Rebekah Rasooly, Ph.D.

Program Director, Wellness: Technology and Training

National Institute of Nursing Research (NINR)

National Institutes of Health (NIH)


Dr. Rebekah S. Rasooly is a Program Director at the National Institute of Nursing Research (NINR).  There, Dr. Rasooly is the branch chief for the Wellness, Technology and Training branch in the NINR Division of Extramural Science Programs (DESP).  She is an advocate and resource for applicants and investigators seeking NINR research and training grants.

Until recently, Dr. Rasooly served as the Program Director for the Genetics & Genomics Program, in the Division of Kidney, Urologic & Hematologic Diseases at the National Institute of Diabetes and Digestive and Kidney Diseases (NIDDK) of NIH.  She joined the NIDDK in summer 2001, after serving as Deputy Branch Chief of the Genetics and Molecular Neurobiology Branch at the National Institute on Drug Abuse (NIDA) for two years.  At NIDDK, she was Deputy Director of her Division for three years. Dr. Rasooly came to the NIH from academia, where she had funding from both NIH and NSF for basic research in Drosophila genetics. Dr. Rasooly was the Clare Booth Luce Assistant Professor of Biological Sciences at St. John’s University and an Assistant Professor of Pediatrics at Johns Hopkins University, before becoming Associate Deputy Scientific Director of the internationally known genetics database OMIM (On-line Mendelian Inheritance in Man).  She has numerous peer-reviewed publications for both her genetics laboratory work and subsequent participation in major genetics and genomics research projects in NIH.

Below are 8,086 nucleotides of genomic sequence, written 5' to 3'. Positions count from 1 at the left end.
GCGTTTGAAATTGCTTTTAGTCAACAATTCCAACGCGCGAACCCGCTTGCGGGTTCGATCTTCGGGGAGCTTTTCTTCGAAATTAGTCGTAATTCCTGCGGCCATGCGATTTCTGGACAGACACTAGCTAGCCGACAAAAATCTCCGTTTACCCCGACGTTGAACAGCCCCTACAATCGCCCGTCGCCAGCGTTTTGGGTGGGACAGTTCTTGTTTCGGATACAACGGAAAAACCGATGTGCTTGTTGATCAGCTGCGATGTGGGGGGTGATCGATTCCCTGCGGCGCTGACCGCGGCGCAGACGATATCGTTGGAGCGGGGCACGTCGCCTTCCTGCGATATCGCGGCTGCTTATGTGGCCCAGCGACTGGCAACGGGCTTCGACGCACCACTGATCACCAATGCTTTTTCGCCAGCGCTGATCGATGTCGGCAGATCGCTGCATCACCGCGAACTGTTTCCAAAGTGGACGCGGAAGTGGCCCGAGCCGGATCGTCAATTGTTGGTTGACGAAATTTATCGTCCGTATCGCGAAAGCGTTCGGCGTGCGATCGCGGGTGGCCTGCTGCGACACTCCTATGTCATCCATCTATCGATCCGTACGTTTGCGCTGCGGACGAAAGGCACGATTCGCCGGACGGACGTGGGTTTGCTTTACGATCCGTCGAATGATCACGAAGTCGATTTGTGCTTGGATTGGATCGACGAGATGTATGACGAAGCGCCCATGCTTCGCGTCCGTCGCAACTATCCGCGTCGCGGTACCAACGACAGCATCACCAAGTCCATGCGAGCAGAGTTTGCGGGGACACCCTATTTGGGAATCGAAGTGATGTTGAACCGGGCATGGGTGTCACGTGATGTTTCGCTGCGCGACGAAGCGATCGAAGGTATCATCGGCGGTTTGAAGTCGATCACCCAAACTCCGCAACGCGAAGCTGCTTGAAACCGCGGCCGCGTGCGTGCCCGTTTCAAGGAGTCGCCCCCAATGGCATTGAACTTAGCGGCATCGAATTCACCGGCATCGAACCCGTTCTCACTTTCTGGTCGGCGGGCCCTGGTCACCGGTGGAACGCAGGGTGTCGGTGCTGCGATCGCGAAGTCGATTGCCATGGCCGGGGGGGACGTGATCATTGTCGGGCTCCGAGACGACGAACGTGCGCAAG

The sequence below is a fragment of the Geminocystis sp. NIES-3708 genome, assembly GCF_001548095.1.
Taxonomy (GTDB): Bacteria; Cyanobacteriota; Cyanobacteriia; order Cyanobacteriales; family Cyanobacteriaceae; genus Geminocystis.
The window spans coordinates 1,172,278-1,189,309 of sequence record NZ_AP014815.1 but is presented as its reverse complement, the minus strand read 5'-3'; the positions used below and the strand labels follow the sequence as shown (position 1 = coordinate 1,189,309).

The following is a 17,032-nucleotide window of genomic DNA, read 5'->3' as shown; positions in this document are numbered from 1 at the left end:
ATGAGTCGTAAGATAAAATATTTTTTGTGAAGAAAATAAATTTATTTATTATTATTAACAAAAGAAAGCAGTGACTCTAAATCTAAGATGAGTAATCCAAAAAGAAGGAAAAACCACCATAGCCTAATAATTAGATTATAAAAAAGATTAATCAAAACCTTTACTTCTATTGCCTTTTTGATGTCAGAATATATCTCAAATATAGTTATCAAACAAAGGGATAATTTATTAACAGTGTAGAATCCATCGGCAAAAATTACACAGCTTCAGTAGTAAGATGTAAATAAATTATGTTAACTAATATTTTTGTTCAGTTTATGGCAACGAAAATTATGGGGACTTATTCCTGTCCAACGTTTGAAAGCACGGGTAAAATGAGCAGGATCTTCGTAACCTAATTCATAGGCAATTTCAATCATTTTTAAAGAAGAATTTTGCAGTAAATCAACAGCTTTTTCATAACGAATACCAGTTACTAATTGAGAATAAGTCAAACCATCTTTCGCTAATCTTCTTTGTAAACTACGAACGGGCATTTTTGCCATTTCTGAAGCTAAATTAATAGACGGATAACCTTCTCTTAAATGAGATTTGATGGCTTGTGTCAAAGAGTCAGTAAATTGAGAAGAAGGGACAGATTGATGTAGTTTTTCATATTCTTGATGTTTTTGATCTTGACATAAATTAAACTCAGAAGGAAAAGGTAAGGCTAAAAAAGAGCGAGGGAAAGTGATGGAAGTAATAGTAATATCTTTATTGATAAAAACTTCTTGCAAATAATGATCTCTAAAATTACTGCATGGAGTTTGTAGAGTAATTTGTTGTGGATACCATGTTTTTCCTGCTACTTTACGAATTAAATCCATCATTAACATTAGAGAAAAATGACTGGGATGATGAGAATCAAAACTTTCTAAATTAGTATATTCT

At NIH, Dr. Rasooly has participated in numerous major NIH initiatives, including serving as the co-Chair of the Trans-NIH Zebrafish Coordinating Committee, representing NIDDK on the trans-NIH Participant Protection and Data Management Committee that oversees sharing of large genomics datasets in dbGAP, and as the lead program director on the biobank for the All of Us program.  She is a recognized NIH resource on issues related to human biospecimen repositories. For several years, she worked on a part-time basis on program policy issues in the NIH Office of Extramural Programs, developing and revising policy guidance materials.

Dr. Rasooly graduated from Harvard University in 1982, has a Ph.D. in genetics from Michigan State University, and has received numerous awards and honors, including several NIH and NIDDK Director’s awards.

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